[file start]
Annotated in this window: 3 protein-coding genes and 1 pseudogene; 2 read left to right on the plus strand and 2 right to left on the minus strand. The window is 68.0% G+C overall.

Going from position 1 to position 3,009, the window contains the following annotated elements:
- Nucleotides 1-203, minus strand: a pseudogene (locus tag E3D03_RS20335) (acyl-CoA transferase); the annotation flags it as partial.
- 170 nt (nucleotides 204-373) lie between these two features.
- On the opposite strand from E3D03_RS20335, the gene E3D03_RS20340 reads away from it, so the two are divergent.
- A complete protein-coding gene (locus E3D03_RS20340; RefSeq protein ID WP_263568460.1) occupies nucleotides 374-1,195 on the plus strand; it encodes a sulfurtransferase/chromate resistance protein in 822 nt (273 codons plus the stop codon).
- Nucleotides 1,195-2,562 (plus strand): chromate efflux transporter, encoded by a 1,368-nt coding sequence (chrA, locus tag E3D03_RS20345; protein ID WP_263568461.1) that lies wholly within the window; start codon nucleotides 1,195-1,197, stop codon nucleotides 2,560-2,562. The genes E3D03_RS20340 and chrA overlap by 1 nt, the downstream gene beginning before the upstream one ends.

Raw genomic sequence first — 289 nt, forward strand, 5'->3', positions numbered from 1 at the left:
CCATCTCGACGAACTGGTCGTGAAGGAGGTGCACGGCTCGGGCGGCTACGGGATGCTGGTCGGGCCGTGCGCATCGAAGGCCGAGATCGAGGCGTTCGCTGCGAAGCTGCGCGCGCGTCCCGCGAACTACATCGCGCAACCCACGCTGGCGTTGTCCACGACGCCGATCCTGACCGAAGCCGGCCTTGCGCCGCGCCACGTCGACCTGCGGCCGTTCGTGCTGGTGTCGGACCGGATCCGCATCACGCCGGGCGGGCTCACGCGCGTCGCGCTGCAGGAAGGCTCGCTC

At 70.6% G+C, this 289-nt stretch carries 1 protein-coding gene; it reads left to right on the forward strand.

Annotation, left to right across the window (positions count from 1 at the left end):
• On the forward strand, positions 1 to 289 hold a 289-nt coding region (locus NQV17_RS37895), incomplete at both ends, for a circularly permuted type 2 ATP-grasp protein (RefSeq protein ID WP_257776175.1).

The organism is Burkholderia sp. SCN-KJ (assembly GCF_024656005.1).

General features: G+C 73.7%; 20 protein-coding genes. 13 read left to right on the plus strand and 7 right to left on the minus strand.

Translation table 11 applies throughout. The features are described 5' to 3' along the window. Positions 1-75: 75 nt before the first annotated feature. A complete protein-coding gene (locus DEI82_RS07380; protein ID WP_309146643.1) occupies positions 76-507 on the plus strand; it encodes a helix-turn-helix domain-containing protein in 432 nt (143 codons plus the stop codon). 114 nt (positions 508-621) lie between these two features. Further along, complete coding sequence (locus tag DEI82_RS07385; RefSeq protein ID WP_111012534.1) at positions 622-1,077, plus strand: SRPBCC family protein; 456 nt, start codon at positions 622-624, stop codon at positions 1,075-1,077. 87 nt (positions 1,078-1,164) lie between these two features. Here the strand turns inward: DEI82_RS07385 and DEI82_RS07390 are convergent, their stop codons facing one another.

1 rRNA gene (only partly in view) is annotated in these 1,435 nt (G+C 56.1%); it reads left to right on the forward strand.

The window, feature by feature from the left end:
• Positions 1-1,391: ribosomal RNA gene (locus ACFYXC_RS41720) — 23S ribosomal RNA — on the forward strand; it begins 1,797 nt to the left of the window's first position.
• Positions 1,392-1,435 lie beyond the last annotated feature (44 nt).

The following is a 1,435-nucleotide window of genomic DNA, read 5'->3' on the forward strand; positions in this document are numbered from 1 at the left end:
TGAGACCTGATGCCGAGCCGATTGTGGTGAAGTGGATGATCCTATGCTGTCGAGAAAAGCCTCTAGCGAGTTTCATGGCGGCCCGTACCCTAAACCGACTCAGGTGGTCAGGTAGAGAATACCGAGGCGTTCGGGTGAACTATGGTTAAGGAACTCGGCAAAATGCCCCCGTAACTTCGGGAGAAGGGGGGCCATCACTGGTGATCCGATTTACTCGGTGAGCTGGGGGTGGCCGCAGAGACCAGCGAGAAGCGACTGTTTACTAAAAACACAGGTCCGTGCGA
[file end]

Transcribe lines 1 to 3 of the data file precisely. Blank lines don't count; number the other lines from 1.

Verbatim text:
Annotated in this window: 3 protein-coding genes and 1 pseudogene; 2 read left to right on the plus strand and 2 right to left on the minus strand. The window is 68.0% G+C overall.

Going from position 1 to position 3,009, the window contains the following annotated elements:
- Nucleotides 1-203, minus strand: a pseudogene (locus tag E3D03_RS20335) (acyl-CoA transferase); the annotation flags it as partial.